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VENEZUELA - Terminal Crisis of the Rentier Petro-State Model?

Edgardo Lander

Monday 10 November 2014, posted by Dial

All the versions of this article: [English] [Español]

Caracas, September 2014.

Over the 15 years of the Bolivarian government in Venezuela, significant changes have taken place in the political culture, the social and organisational fabric, and the material living conditions of previously excluded low-income groups. Through multiple social policies (known as “missions”) aimed at different sectors of the population, levels of poverty and extreme poverty have been reduced significantly. According to ECLAC, Venezuela has become – together with Uruguay – one of the two countries with the lowest levels of inequality in Latin America [1]. People are better fed [2] Effective literacy programmes have been carried out. With Cuban support, the Barrio Adentro mission has brought primary medical care to rural and urban low-income groups throughout the country. The state pensions system has been massively expanded to include millions of older people. The increase in university enrolment has been equal y extraordinary. For the last few years, a housing programme for people with low incomes has been taken forward. Unemployment has been kept at a low level and informal-sector employment has been reduced from 51% in mid-1999 to 41% in mid-2014. [3] The amount spent on social investment between 1999 and 2013 is estimated to total some US$650 billion [4] According to the UNDP, Venezuela’s Human Development Index rose from 0.662 in the year 2000 to 0.748 in 2012, taking the country’s human development ranking from medium to high [5].

This has been a time of dynamic grassroots organising and participation, with the setting up of Water Committees and Community Councils, Health Committees, Urban Land Committees, Communal Councils, Communes... Most of this organisational dynamism was the result of government policies expressly aimed at promoting these processes. Equal y important has been the weight of Venezuela’s experience – particularly its constitutional process – in the progressive shift or turn to the left that has taken place in Latin America over these years. Its influence has also been important in the setting up of various regional integration mechanisms – UNASUR, CELAC, Petrocaribe, ALBA – that have strengthened the region’s autonomy and lessened its historical dependence on the United States.

Nevertheless, the social changes that have taken place were not the result of equal y profound changes in the country’s economic structure. On the contrary, the last fifteen years have seen a consolidation of the rentier state model, with an increased dependency on revenue from oil exports. Oil’s share of total export value rose from 68.7% in 1998 to 96% in the last few year [6]. The value of non-oil exports and private sector exports has fallen in absolute terms during this time [7] Industry’s contribution to GDP shrank from 17% in 2000 to 13% in 2013 [8] The significant progress achieved in social indicators is the consequence of a very important re-orientation in how oil proceeds are distributed, with clear priority being given to responding to the needs and demands of low-income groups. This however means that these policies are extraordinarily vulnerable to fluctuations in oil revenues. They also they generate growing expectations that can only be met if there is a continuing sustained rise in oil revenue.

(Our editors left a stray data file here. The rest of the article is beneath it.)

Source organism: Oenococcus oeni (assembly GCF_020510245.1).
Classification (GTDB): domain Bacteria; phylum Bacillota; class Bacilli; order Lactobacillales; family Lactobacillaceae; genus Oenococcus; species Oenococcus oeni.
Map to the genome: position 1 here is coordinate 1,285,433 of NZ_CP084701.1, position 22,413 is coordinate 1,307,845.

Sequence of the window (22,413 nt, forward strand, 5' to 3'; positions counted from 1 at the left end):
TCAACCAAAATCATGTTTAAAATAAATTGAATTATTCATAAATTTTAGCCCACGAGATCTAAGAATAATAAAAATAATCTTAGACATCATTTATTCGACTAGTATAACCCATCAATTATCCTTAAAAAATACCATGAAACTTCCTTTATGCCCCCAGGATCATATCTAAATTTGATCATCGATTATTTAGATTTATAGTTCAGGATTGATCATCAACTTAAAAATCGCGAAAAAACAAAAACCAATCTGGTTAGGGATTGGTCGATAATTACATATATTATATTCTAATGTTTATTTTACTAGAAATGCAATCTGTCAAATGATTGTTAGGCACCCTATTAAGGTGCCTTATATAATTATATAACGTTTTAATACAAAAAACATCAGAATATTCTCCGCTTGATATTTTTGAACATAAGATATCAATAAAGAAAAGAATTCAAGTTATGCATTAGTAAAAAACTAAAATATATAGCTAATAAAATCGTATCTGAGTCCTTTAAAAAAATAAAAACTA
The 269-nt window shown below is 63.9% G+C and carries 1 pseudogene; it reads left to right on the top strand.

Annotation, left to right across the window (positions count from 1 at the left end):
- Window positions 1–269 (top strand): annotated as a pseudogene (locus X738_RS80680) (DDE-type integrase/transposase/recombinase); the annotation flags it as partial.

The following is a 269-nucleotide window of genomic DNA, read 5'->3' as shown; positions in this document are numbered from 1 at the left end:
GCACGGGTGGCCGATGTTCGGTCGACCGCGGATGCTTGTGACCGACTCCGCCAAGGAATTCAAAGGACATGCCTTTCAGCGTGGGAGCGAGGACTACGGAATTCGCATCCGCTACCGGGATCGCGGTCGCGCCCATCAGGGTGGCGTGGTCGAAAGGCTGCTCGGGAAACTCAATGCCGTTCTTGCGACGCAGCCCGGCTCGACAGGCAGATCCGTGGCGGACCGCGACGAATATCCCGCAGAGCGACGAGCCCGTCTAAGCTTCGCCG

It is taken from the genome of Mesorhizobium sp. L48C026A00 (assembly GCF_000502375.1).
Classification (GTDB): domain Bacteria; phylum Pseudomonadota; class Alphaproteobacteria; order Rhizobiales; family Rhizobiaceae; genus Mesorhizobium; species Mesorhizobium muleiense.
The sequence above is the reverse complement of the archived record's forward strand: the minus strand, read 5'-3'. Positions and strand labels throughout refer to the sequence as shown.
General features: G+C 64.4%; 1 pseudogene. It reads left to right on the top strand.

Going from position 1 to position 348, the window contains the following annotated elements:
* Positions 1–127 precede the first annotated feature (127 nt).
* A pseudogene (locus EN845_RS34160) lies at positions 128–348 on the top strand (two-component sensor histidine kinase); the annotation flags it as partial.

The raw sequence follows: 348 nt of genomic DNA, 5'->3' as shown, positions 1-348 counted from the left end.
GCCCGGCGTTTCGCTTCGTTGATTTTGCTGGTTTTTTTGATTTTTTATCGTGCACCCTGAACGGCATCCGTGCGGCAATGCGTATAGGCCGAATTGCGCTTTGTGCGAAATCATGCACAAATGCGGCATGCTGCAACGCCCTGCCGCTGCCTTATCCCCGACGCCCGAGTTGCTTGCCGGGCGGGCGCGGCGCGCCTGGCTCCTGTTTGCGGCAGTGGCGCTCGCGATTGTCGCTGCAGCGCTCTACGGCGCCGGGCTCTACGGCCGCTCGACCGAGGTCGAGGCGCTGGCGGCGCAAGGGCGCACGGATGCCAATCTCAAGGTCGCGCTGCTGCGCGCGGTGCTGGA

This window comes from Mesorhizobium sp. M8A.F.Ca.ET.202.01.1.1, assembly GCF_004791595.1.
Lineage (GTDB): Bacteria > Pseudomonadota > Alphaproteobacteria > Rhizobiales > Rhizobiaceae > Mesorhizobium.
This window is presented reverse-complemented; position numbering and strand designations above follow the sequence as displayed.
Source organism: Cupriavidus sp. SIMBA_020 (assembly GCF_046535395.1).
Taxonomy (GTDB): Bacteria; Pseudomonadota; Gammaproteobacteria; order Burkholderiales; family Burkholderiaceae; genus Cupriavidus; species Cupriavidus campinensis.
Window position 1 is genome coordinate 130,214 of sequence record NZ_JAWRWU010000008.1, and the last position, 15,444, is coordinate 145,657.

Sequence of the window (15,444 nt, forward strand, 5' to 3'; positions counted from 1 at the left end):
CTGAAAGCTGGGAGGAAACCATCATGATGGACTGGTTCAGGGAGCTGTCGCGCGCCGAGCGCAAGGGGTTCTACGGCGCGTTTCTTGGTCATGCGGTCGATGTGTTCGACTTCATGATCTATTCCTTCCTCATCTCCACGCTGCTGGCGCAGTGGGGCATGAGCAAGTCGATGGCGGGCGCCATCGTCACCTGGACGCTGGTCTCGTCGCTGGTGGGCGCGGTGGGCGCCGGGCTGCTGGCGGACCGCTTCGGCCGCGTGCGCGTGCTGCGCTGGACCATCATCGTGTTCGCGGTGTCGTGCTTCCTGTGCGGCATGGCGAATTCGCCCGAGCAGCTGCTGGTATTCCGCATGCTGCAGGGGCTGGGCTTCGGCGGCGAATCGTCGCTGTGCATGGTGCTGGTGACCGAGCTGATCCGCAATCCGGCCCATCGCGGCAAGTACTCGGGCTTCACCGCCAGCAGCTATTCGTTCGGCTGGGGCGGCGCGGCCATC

Moreover, while these social policies and successive wage rises have notably increased people’s purchasing power, this sustained increase in demand has not been accompanied by a proportionate increase in the domestic production of goods. The resulting gaps between supply and demand have to be filled by ever-increasing imports. Over these years there has been remarkably little theoretical debate about what a post-capitalist society might look like in the twenty-first century and how the relations between the state, the market and organised civil society could or should take shape, including a critical evaluation of the experiences of twentieth-century socialism. An informed and reflective reading of the post-capitalist potentials and limitations of the transformations currently under way in China, Vietnam and Cuba has been similarly absent. Of course, this is not a problem particular to Venezuela. It is one more expression of the situation of the left everywhere in the world, which has demonstrated its lack of credible responses to the current global crisis and the way in which this crisis has been taken advantage of to push forward increased restrictions on democracy and an ever greater concentration of wealth and power. In the absence of more systematic or strategic thinking and research on post-capitalist alternatives, two types of proposals by the Venezuelan government have dominated the political discourse. The first is the automatic identification of socialism with statism (state ownership and/or state control [9]. As soon as any enterprise is brought under state ownership, it immediately starts to be called a “socialist enterprise”. Many of the industrial and agricultural enterprises brought under state control have since been managed less efficiently and their production levels have fal en. This is the result of excessive bureaucracy, continual labour disputes, and sales prices for their products that are out of line with production costs. They also suffer from a lack of investment, not just for maintenance but to update technology in factories where – in cases such as steel and aluminium production – levels of deterioration and obsolescence are remarkable [10]. Compounding all this is corruption [11]. Consequently, many of these enterprises are operating at a loss and only survive thanks to injections of funds coming from oil revenues.